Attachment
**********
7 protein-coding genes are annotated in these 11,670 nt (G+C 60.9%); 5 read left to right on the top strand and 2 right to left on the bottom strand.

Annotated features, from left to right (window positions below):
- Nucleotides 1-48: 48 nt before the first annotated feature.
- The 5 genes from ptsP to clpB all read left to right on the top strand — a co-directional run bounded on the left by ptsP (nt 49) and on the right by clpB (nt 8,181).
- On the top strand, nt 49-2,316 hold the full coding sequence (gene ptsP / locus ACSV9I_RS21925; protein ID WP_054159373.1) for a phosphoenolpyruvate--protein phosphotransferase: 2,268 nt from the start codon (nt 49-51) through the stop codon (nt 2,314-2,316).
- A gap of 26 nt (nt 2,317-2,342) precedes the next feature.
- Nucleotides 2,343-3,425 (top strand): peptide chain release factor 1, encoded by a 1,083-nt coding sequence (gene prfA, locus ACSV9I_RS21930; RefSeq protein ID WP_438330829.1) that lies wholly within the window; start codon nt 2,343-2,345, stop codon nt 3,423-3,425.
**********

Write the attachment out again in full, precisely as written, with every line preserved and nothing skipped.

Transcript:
7 protein-coding genes are annotated in these 11,670 nt (G+C 60.9%); 5 read left to right on the top strand and 2 right to left on the bottom strand.

Annotated features, from left to right (window positions below):
- Nucleotides 1-48: 48 nt before the first annotated feature.
- The 5 genes from ptsP to clpB all read left to right on the top strand — a co-directional run bounded on the left by ptsP (nt 49) and on the right by clpB (nt 8,181).
- On the top strand, nt 49-2,316 hold the full coding sequence (gene ptsP / locus ACSV9I_RS21925; protein ID WP_054159373.1) for a phosphoenolpyruvate--protein phosphotransferase: 2,268 nt from the start codon (nt 49-51) through the stop codon (nt 2,314-2,316).
- A gap of 26 nt (nt 2,317-2,342) precedes the next feature.
- Nucleotides 2,343-3,425 (top strand): peptide chain release factor 1, encoded by a 1,083-nt coding sequence (gene prfA, locus ACSV9I_RS21930; RefSeq protein ID WP_438330829.1) that lies wholly within the window; start codon nt 2,343-2,345, stop codon nt 3,423-3,425.